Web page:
The interior walls of the church of St Sauveur are covered, with paintings and inscriptions recalling the pilgrimages of celebrated persons. The subterranean church of St Amadour (1166) extends beneath St Sauveur and contains relics of the saint. On the summit of the cliff stands the château built in the Middle Ages to defend the sanctuaries.
- La Sagrade familia
La Sagrada Familia. or the holy family church, is Antoni Gaudi’s most ambitious work, it’s a summary of everything that Gaudi’s designed before. With its size, detail and profound architecture it’s a really one of a kind cathedral
The first stone for La Sagrada Familia was laid in 1882 and the building will be finished in 2026.
That gives you a good idea how big La Sagrada Familia really is, in fact it is so gigantic that a big part of the Sagrade Familia already is being renovated!
Prices to take a look inside are around €11-15 and is definitely worth the price!
Barcelona’s biggest ornamental fountain, which was built in 1929 for the International Exhibition, offers a spectacular display of music, water acrobatics and lights which generate over 50 kinds of shades and hues. The Montjuïc Magic Fountain has become one of Barcelona’s most popular attractions and is where the “Piromusical” is held, a true balletic spectacle of water and light.
It could be said that the Montjuïc Magic Fountain remains true to its name: during the displays, the moving water jets, illuminated in shifting shades and hues and synchronised with light and music, look like a magic dance which unfolds, subsides, rises and falls, is concealed and bursts forth before our eyes. The Magic Fountain is an Masterpiece.
3. Parque de la Ciudadela
Come for a stroll, a picnic, a visit to the zoo or to inspect Catalonia’s regional parliament, but don’t miss a visit to this, the most central green lung in the city. Parc de la Ciutadella is perfect for winding down.
The monumental cascada (waterfall) near the Passeig de Pujades park entrance, created between 1875 and 1881 by Josep Fontserè with the help of an enthusiastic young Gaudí, is a dramatic combination of statuary, rugged rocks, greenery and thundering water – all of it perfectly artificial. Nearby, you can hire a rowing boat to paddle about in the small lake.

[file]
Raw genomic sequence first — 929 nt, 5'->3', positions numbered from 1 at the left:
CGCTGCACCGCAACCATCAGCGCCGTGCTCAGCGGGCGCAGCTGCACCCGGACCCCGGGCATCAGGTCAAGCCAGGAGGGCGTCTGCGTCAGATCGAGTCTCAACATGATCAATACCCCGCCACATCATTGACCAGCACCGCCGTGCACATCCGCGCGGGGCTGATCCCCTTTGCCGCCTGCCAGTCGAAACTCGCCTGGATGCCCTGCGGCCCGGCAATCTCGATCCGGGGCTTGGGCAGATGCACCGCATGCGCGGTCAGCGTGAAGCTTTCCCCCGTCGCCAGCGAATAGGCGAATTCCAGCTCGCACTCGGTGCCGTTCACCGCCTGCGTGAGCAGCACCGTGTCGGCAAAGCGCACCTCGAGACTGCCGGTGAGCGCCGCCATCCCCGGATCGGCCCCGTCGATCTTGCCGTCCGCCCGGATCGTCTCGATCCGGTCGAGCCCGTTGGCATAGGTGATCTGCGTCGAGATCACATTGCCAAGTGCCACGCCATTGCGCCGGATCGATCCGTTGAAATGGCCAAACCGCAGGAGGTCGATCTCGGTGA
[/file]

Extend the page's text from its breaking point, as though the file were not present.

4. Parc Güell
Park Güell is the reflection of Gaudí’s artistic plenitude, which belongs to his naturalist phase. During this period, the architect perfected his personal style through inspiration from organic shapes. He put into practice a series of new structural solutions rooted in the analysis of geometry.
To that, the Catalan artist adds creative liberty and an imaginative, ornamental creation. Starting from a sort of baroquism, his works acquire a structural richness of forms and volumes, free of the rational rigidity or any sort of classic premisses.
5. Museu Nacional d’Art de Catalunya
The Museu Nacional d’Art de Catalunya , is the national museum of Catalan visual art located in Barcelona. the museum is especially notable for its outstanding collection of romanesque church paintings, and for Catalan art and design from the late 19th and early 20th centuries, including modernisme and noucentisme. The Museum is housed in the Palau Nacional, a huge, Italian-style building dating to 1929.
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5. Venice Kayak – Venezia – Italy Venice is the most spectacular city in the world, unique in every conceivable way. There is no other place like it, with similar atmosphere, history, tradition, food and splendour. Venice is the daughter of the lagoon like Venus of … Continue reading Top 5 Things Not To Miss While Visiting Venice By Digitourist